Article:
In Madagascar, many gold miners have been forced to unhitch themselves from the globally-circulated commodity in order to cope with extreme economic hardship due to a paradoxical situation: despite the spike in gold’s global price, local prices have plummeted and become increasingly volatile. While some may interpret this as a standard consequence of changing supply and demand, it in fact indicates a case of active exploitation. Interruptions in travel and trade have significantly reduced the number of willing buyers on the island, giving those who remain the ability to set local prices. In some mining sites, the combination of exceedingly low prices and national lockdown orders led to an estimated 50 percent of all workers quitting the goldfields. Around half of those leaving have (temporarily) shifted into other forms of local extraction, trading the exploitation of lucrative resources tied to global value chains and speculative demand for resources used or consumed locally, like wood for charcoal or construction. Others have continued mining but are left to weather the vagaries of what one might call “golden suitcase–based demand”—dependent less on global markets and more on the sporadic arrivals and departures of individuals with cash in hand and empty suitcases to fill.
Extraction in a (post-)COVID World
As the golden suitcase saga and other shifts in Madagascar’s gold economy illustrate, the COVID-era reordering of the global economy has produced immensely uneven outcomes conditioned by race, ethnicity, gender, ability, and class. Not everyone has access to private planes or high-ranking state officials—and while those who do have turned crisis to advantage via the creation of novel pathways of circulation, others have been left to scratch rapidly diminishing returns from the dirt. In Betsiaka, a well-known mining region in Madagascar’s far north, local gold prices collapsed, stagnated, briefly recovered, then fell again. This decline and volatility have been especially brutal for poorer miners who sell small amounts of gold to meet daily subsistence needs, both because the price per decigram is often 30 percent lower than the going rate per gram and because the cost of staple foodstuffs like rice, oil, and sugar have simultaneously increased 50 percent. One miner in Betsiaka explained his recent hardship:
Not only has gold become more difficult to find recently, but the price of a decigram has decreased a lot. We’ve struggled greatly because we have no reliable source of income. I’ve continued to mine, but I was accustomed to getting 35,000 FMG [approx. $1.87 USD] for a decigram—and then the price dropped to 15,000 FMG [approx. $0.80 USD]! How could we not fall into suffering?
As the context of Betsiaka lays bare, there has been a clear disarticulation of situated realities from abstracted global trends. Powerful multinational companies and state-backed extractors with long experience in dealing with epidemics among miners—ranging from black lung and tuberculosis/silicosis to HIV/AIDS—were well-positioned to take advantage of COVID disruptions. Meanwhile, the laborers responsible for producing these global commodities have often faced starkly different consequences. Local gold prices have been erratic and low not because of lagging demand by speculating global elites, but rather because of highly local disruptions to the circulation of bodies upon which the exchange of Malagasy gold for hard currency so strongly depends. Resource commodities rely on embodied labor, whether that of miners extracting gold from the earth or of suitcase-carriers moving gold bars from Madagascar to Dubai. The body mediates resource circulations, undertaking or interrupting the labor of making and moving commodities.
To understand the uneven distribution of hardship and opportunity defining the pandemic, we must look beyond global commodity prices and capital flows to the laboring bodies that extract and circulate resources. Adopting a multiscalar view and acknowledging differentiated impacts allows us to better illuminate emerging contradictions: between high global prices and local price crunches, closed national borders and flurries of internal migration, and glorified “essential work” that supports powerful interests while leaving laborers to face illness and poverty. These dynamics—and further disconnections, adaptations, and mutations following efforts to control transmission, extraction, circulation, and accumulation—will shape resource governance and related livelihoods in the (post-)COVID world. By recovering the body in all its unruliness, we have worked to expose the shifting logics and consequences of control and resistance, unearthing new forms of (dis)order defining the (post-)COVID metabolisms of humans and nature.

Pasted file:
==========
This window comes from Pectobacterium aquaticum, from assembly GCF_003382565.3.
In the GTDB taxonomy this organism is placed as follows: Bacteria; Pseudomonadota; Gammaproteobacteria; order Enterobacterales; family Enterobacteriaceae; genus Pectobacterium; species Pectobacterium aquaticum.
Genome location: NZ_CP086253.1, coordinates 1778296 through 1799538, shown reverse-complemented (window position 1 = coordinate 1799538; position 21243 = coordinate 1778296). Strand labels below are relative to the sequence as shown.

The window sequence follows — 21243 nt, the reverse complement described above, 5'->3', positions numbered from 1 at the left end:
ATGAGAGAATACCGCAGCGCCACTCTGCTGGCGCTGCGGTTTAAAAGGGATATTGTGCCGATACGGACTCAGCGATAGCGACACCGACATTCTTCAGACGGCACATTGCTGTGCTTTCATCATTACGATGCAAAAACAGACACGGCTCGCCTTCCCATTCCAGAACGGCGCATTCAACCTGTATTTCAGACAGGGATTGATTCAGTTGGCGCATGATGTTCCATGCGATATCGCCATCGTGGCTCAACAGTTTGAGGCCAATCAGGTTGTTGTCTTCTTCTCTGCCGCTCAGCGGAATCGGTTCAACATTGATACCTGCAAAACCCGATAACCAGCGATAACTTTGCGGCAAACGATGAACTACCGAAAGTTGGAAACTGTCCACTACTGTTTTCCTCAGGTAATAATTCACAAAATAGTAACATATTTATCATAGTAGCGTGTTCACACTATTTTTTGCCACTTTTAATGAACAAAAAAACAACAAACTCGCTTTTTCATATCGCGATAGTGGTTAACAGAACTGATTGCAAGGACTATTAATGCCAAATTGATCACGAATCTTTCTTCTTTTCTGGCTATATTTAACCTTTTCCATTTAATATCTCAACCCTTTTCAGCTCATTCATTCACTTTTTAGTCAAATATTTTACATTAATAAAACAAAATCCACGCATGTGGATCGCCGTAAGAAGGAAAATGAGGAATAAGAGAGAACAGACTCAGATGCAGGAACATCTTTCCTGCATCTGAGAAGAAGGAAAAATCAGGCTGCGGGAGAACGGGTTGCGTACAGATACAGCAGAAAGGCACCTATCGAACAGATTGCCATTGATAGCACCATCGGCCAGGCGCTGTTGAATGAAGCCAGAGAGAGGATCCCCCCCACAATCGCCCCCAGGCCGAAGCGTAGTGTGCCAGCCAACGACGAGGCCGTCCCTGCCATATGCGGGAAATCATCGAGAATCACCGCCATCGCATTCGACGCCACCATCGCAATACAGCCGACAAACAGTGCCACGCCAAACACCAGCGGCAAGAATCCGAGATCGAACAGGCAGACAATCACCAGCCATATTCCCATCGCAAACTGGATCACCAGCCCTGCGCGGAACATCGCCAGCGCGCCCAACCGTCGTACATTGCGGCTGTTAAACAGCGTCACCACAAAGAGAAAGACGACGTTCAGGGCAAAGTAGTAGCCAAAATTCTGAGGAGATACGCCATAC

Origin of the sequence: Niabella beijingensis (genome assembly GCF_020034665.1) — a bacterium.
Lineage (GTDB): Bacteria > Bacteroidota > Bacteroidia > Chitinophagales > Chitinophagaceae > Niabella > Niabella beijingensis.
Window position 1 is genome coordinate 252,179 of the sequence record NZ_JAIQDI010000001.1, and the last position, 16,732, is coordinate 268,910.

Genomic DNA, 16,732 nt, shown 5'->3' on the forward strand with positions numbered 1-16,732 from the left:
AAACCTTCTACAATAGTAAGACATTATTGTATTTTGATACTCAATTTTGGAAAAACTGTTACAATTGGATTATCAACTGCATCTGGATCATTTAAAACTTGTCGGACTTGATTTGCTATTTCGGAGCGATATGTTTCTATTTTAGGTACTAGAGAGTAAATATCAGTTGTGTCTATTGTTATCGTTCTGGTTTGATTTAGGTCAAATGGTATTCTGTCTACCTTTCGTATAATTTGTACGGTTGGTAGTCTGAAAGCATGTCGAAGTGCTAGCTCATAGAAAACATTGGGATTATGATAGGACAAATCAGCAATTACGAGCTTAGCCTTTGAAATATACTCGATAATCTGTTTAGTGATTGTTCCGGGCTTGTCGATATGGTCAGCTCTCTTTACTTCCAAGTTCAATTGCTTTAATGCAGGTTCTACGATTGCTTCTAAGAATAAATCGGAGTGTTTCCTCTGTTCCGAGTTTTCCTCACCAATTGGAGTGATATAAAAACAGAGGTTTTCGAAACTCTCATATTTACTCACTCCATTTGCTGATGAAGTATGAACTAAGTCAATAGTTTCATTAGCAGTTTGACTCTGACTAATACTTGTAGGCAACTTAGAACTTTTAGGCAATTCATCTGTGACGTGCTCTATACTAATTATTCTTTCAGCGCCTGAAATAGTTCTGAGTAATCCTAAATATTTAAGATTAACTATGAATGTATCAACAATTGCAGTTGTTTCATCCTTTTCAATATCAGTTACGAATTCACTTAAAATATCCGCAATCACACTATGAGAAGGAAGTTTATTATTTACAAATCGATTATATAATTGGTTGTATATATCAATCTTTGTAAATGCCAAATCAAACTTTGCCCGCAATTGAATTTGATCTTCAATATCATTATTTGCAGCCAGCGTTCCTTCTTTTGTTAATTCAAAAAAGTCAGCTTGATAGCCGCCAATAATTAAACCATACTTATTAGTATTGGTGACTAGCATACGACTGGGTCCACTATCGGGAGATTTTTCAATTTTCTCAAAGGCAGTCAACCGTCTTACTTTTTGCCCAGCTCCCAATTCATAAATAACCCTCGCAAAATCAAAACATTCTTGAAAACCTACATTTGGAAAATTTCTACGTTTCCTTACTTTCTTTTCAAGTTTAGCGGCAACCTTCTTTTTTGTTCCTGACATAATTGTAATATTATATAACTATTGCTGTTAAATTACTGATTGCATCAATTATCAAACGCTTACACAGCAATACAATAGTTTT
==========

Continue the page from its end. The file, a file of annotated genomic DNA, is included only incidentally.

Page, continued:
Featured image: Ingots of Malagasy gold confiscated by authorities at O.R. Tambo International Airport in Johannesburg. Photo from South African Police Service, 2021.
The authors developed this article as part of a UC Berkeley Social Science Matrix working group dedicated to exploring the intersection of COVID-19 and natural resources.
Brian Ikaika Klein is an assistant professor in the Department of Afroamerican and African Studies and the Program in the Environment at the University of Michigan. He is a political ecologist broadly interested in environmental management and development in Africa. His current research and writing examines local-level resource governance in Madagascar, primarily of artisanal and small-scale gold mining. Website. Twitter. Contact.
Stephanie Postar is a British Academy Postdoctoral Fellow at the London School of Economics and Political Science and was previously a Ciriacy-Wantrup Postdoctoral Fellow at the University of California, Berkeley. Her research and writing has focused on the politics and practices of resource extraction and management in East Africa and she is developing a new project on nuclear energy regulation in Tanzania. Website. Twitter. Contact.
Laura Dev is a postdoctoral scholar in political ecology at the University of California, Merced. Her research is primarily based in the Amazon and spans topics including Indigenous forestry, climate justice, interspecies relations, and illicit crops. She is currently writing a book on the political ecology of the ayahuasca boom. Website. Twitter. Contact.
Hilary Faxon is a Ciriacy-Wantrup Postdoctoral Fellow at the University of California, Berkeley, where she studies land politics, agrarian change, and digital transformations in Southeast Asia. She is currently writing a book about struggles for land and democracy during Myanmar’s decade of reform. Website. Twitter. Contact.
Matthew Libassi is a postdoctoral researcher with the Center for Cultural Analysis at Rutgers University. Matt studies natural resource politics and, more broadly, the uneven social consequences of environmental change. His current project examines livelihoods, conflict, and everyday life in gold mining areas in Indonesia. Website. Contact.